After tour, Emanuel touts Post Office as potential home for Amazon HQ2

SHARE After tour, Emanuel touts Post Office as potential home for Amazon HQ2

Mayor Rahm Emanuel gets a guided tour of the dusty guts of the Old Main Post Office from Brian Whiting, president of the Telos Group, the company charged with leasing and marketing the building for new owner 601W LLC. Planning and Development Commissioner David Reifman is on the far right. | Fran Spielman/Sun-Times

Mayor Rahm Emanuel on Wednesday toured the renovated lobby and dusty guts of Chicago’s Old Main Post Office and touted the building as a potential home for Amazon’s second North American headquarters.

“There are five transportation choices very close to this building: Amtrak, Metra, [CTA] Blue Line, rapid bus and then you also have the highway exit and entrance…And I probably should add river taxi as a sixth one,” Emanuel said.

“All of that makes this building and other buildings in the area unique. You can have suburban employees. You can have city employees…that optionality is key.”

Brian Whiting, president of Telos Group, the company charged with leasing and marketing the post office, said new owner 601 W LLC is willing to “do whatever it takes” to attract Amazon.” That includes the possibility of joining forces with developers of the adjacent Union Station project to create the eight million square feet that Amazon says it would need to ultimately house as many as 50,000 employees.

Whiting stressed that the three-block area surrounding the Old Main Post Office has nearly $4 billion of investment underway—in housing, infrastructure and rehabilitation of “iconic buildings” like the post office and Willis Tower.

Emanuel stressed that Amazon wants to “flip the switch and be able to have a headquarters that’s operable on day one.”

Whiting said the Old Main Post Office will be “ready [for Amazon] six months before day one.”

On Wednesday, the lobby renovations were the only thing that looked ready.

The innards of the building were a dusty mess stripped “to the bones,” as Emanuel put it.

During a guided tour, the mayor walked into a vault with a heavy steel door that is one of several being retained. They’re remnants of the days when the Old Main Post Office had its own bank and credit union.

Last summer, Emanuel’s bold threat to seize control of the 2.5 million-square foot behemoth that straddles the Eisenhower Expressway culminated in a court-approved agreement with 601W Companies LLC, to begin a five-year, $500 million renovation and restoration.

Earlier Wednesday, Emanuel proved that he wasn’t kidding when he promised to have an “all hands-on-deck, all-resources-to-bear” bid for Amazon’s HQ2 project.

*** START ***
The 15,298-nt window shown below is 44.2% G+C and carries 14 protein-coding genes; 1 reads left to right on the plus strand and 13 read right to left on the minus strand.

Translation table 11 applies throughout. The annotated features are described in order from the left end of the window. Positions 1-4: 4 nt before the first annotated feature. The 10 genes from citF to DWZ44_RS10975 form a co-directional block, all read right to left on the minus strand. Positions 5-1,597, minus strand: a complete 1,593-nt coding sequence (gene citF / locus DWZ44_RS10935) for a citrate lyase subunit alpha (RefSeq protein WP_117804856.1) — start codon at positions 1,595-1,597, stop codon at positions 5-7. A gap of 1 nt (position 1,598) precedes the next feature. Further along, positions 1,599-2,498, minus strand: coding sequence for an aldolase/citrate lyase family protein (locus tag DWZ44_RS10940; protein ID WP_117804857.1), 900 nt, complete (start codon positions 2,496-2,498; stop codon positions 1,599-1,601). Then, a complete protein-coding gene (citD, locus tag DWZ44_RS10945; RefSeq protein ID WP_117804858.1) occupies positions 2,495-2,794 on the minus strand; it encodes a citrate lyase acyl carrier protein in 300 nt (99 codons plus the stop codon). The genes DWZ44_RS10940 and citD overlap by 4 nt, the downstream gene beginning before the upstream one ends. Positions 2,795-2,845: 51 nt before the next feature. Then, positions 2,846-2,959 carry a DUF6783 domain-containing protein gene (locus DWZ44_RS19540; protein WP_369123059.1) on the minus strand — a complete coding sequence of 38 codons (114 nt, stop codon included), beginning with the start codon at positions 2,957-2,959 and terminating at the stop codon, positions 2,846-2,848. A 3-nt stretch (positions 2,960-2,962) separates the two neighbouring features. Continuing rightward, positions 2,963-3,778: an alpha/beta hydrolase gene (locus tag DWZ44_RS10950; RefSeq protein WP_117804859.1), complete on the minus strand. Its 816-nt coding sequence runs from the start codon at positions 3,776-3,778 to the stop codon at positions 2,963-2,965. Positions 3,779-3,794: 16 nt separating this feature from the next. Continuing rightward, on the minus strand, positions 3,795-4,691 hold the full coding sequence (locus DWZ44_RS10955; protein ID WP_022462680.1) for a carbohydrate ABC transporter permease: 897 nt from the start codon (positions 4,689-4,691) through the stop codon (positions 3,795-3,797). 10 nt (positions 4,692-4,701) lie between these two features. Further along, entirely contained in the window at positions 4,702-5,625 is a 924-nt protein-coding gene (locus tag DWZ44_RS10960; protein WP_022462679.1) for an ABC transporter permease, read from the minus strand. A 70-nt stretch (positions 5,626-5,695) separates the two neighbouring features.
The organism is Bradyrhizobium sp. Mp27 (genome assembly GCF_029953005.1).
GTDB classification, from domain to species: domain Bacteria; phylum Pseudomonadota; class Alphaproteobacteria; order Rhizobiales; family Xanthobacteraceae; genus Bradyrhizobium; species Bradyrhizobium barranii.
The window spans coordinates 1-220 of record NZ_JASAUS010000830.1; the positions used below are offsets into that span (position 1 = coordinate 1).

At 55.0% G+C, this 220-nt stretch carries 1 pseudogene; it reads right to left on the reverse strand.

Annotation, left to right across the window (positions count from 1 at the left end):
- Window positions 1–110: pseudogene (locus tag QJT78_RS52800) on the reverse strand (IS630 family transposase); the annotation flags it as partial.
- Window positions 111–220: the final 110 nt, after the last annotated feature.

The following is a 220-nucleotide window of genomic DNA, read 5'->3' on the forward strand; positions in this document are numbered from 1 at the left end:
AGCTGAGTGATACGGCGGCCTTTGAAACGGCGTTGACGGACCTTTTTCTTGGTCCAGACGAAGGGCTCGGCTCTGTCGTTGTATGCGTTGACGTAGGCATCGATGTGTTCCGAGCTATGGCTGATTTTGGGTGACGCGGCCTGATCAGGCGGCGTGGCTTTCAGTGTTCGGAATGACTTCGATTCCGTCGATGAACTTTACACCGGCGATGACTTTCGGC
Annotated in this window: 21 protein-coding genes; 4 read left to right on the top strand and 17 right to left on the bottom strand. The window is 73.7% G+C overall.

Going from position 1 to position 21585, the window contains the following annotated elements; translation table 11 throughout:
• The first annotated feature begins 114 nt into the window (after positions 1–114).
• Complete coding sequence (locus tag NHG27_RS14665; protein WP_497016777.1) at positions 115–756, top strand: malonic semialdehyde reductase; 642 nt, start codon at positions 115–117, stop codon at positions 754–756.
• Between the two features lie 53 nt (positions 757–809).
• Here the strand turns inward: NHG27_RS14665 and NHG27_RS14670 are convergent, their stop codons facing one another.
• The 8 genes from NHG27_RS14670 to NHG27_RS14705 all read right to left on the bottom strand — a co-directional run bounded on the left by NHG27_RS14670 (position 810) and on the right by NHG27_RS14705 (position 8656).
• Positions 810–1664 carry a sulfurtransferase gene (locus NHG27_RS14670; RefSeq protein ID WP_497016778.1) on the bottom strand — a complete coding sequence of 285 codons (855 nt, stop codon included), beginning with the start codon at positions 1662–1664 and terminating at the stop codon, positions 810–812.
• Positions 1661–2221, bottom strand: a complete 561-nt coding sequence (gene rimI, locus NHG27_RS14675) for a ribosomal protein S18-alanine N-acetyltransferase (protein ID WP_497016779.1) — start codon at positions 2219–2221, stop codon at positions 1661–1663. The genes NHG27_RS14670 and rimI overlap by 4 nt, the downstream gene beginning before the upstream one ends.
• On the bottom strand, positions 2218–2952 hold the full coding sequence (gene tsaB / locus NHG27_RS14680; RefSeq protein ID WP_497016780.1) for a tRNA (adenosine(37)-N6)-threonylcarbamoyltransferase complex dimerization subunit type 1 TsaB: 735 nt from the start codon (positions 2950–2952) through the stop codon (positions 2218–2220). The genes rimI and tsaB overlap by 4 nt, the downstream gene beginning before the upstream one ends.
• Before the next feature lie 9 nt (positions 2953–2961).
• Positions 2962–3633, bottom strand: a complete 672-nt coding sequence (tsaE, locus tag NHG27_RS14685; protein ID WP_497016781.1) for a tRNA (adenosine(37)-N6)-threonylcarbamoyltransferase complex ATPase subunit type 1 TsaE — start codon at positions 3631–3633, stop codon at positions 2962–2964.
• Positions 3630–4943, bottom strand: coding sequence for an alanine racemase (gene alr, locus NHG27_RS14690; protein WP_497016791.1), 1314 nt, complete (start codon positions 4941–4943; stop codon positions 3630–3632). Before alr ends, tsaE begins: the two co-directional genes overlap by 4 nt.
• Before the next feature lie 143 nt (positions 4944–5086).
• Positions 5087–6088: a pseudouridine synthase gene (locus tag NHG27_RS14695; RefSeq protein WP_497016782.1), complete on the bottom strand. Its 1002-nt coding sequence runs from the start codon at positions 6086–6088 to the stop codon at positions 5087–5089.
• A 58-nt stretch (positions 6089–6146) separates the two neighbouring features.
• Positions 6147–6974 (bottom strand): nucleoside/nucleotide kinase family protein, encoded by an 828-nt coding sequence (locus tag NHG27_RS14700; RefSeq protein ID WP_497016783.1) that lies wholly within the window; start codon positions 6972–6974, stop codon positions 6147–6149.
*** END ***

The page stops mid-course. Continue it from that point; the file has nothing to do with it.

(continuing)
Try more than 1,200 hands.

More than 600 movers-and-shakers have signed on to a committee supporting the drive to win the heated competition for Amazon’s $5 billion investment.

The committee will be co-chaired by a rainbow coalition of heavy-hitters: United Airlines CEO Oscar Munoz; former U.S. Commerce Secretary Penny Pritzker; Loop Capital CEO Jim Reynolds and Abbott Labs Chairman and CEO Miles White.

Emanuel, Gov. Bruce Rauner and County Board President Toni Preckwinkle will serve as honorary vice-chairs. There’s hardly a civic or religious leader or a big-name in business, finance, technology, education and the arts who is not included.

Rauner has spent more than two years denigrating Chicago and campaigning for a turnaround agenda he didn’t get.

But he sounded more like a cheerleader Wednesday, arguing that the committee’s broad base “compellingly represents the assets that Illinois offers business…Their involvement sends a great message about the value of doing business” here.

If only sheer numbers were enough to mask the Chicago’s area’s biggest drawback—the political dysfunction in Illinois that triggered the marathon state budget stalemate that has left Illinois’ massive pension crisis unsolved.

The committee was announced on deadline day for “nominations” for Chicago sites suitable to become home to, what Amazon CEO Jeff Bezos has called “HQ2.”

City Hall refused to release the list of sites, or even the overall number.

To make the cut, sites had to be submitted, only by the “property owner or an entity with site control.”

Respondents were encouraged to forge partnerships with “other nominating entities.” But they were also required to have “demonstrated experience and wherewithal to perform and deliver a project” that meets the demands laid out in Amazon’s RFP.

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